Monday, 18 April 2011

Leaping Heads!

The vet is coming out tomorrow to look at Hattie's bump. When I went down to the stables tonight, it does seem to have flattened out a little bit, I can feel the edges of the vertebrae at the top of her withers now whereas before, it was all one big bump. I've been keeping Hattie out 24/7 as I noticed that if she is in the stable overnight, the bump tends to get puffier whereas if she is out moving about, it seems to help it drain. Hopefully the vet will be able to give me some sort of magic potion as the Diamond Horse Show that we had been planning on going to, is on May 15 so we have less than one month.

Roger, my saddler rang me today as well as said that my Whippy is ready. He put all new straps on it (billets, balance, etc) and also moved the billets forward so that they are as close to the tree points as possible which is the only thing that stops saddles from shooting forward on Hattie. Once her bump is gone, I'll have Roger come out to make sure it still fits her BEFORE I ride in it so as not to give that bump any cause to come back!!

It's going to be an expensive week as the farrier is coming tomorrow as well. Hattie was due to be shod but decided to "speed things up" by nearly pulling her off-fore shoe off. It's just hanging on by the two front nails and she also managed to clip a chunk of hoof out of the inside of that hoof. Her other three hooves don't behave like typical rubbish Thoroughbred hooves which crumble, but that off-fore hoof is always the one that gives us problems.

While the farrier is out, I'm going to have him hammer out the leaping head of the 1905 Mayhew (left). As you can see in the photos, it was bent acutely for a skinny leg. Compare it to a more "modern" c. 1930's- 1940's leaping head on the right.



There is no way I'd be able to ride with such a skinny bent leaping horn (look at the big gap it leaves on my leg!) so hopefully Paul, may farrier, will be able to shape it too look like the c. 1930's- 1940's one.



I wish I had my Beck- Morrow leaping head handy as even though it's not as bad as the Mayhew one, it's still a bit too curved for my "ample" thigh. The problem with that one, however, is that the leaping head cover doesn't come off. When I see Roger this week to get my Whippy, I'll ask him he could unstitch it so that next time Paul comes to shoe Hattie, he can hammer out that one too.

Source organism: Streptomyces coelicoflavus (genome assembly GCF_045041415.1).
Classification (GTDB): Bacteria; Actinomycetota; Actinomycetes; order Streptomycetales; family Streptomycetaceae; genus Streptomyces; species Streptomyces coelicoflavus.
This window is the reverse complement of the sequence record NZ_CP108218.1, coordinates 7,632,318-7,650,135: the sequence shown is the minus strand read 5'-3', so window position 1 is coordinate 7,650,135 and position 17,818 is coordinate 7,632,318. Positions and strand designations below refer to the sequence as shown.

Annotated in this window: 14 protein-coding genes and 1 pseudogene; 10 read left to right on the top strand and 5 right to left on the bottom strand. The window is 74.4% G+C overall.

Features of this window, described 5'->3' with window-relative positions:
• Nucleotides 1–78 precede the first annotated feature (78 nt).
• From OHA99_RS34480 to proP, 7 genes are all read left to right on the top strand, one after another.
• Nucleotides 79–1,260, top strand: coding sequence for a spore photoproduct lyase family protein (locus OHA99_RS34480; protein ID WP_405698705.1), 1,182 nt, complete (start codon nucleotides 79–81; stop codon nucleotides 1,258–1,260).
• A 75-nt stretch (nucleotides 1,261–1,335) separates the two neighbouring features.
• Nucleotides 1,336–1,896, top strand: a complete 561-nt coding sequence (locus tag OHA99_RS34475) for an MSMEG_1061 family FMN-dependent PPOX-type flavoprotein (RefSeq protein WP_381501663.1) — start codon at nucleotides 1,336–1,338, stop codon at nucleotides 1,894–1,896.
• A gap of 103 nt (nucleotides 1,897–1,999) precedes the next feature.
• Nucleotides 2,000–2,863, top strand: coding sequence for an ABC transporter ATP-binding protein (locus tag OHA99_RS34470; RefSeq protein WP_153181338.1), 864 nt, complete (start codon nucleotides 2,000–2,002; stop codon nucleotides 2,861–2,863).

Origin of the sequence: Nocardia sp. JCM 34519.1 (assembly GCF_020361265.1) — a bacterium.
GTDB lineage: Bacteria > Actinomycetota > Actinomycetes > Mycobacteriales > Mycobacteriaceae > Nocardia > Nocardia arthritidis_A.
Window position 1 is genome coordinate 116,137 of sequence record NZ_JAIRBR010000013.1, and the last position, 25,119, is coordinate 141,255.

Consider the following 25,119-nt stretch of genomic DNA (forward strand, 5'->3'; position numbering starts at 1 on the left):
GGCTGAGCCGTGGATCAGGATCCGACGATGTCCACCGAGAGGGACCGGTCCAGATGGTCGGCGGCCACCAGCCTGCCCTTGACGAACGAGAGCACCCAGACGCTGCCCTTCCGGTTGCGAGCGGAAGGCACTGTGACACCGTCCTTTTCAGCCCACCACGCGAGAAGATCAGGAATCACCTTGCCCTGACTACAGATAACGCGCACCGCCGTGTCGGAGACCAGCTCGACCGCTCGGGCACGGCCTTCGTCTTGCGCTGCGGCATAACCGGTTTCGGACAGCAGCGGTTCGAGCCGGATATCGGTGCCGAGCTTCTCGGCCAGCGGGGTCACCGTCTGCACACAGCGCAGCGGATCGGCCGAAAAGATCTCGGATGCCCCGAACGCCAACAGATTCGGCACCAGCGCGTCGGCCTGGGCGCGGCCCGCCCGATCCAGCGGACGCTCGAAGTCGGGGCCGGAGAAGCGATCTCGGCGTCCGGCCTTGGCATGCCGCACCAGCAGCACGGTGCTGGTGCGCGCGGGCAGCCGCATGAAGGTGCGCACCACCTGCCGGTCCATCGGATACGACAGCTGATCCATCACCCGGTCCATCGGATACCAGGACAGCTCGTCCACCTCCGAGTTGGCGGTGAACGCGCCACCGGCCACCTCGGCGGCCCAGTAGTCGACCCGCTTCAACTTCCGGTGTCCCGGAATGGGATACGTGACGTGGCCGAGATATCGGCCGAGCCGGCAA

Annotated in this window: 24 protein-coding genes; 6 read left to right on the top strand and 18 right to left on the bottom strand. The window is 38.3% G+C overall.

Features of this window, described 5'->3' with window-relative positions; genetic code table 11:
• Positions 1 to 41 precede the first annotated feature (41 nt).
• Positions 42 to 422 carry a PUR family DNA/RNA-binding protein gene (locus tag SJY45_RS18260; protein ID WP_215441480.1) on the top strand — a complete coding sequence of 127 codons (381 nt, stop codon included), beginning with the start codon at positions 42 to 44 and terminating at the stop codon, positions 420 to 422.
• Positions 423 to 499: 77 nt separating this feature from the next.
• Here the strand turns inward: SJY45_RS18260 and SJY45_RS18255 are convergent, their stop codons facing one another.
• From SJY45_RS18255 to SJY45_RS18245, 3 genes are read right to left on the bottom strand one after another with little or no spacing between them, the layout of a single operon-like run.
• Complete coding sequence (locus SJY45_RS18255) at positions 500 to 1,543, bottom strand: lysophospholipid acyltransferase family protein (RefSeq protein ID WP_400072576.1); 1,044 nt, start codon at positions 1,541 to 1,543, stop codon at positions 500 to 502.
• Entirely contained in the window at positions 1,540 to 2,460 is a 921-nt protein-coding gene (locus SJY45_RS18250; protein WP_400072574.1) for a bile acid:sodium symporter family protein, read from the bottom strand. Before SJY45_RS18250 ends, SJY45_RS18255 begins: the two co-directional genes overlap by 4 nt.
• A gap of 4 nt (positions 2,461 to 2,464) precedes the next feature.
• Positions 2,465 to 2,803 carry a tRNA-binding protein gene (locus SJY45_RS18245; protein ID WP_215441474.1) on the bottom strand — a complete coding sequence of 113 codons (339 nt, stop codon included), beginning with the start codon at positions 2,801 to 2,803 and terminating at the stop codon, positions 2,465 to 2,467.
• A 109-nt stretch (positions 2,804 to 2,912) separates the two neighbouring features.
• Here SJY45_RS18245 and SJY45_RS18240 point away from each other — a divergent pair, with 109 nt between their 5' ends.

6 comments:

  1. I'm frequently getting my farrier to reshape my leaping heads, also. Sometimes when you see such an acute bend in a leaping head it's because the saddle was dropped at some point.
    I would imagine it will be like Christmas when your saddles come back.

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  2. I thought that maybe the saddle had been dropped too but when I took off the leaping head cover, you could see the hammer (or whatever too marks they are) marks at the exact same point as the acute bend, where the blacksmith reshaped the leaping head.

    I'm SO looking forward to getting my saddles back and RIDING once Hattie's bump goes away. The panels on off-side saddle aren't finished yet and Roger can't do anymore to it just yet since I can't ride Hattie.

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  3. do you have to get the farrier to heat the metal first or is it safe to simply hammer it - mine needs straightening a bit, thanks

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    1. The farrier heated it up and then bent it to my specifications. He doesn't recommend them being dunked in water to cool like horse shoes as the 100 year old metal can crack. He says to just leave the head cool naturally and slowing on a flat, dry area like concrete.

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  4. How hard is it to get the leather off to do this kind of work? Do you have any pics of that?

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    1. Most side saddles will have a thumb screw that you undo and the cover will slide off. Some wide leaping heads will also have a little strap which slots through the saddle flap and buckles onto the panel which will also need to be unbuckled before you can slide the leaping head cover off. Some earlier saddlers do not have removable covers so you will need your saddler to unstitch the cover from the bottom and sew it back onto the iron afterwards. If you are handle with sewing leather work yourself, you can do it yourself but I just get my saddler to take off the non removable covers for me.

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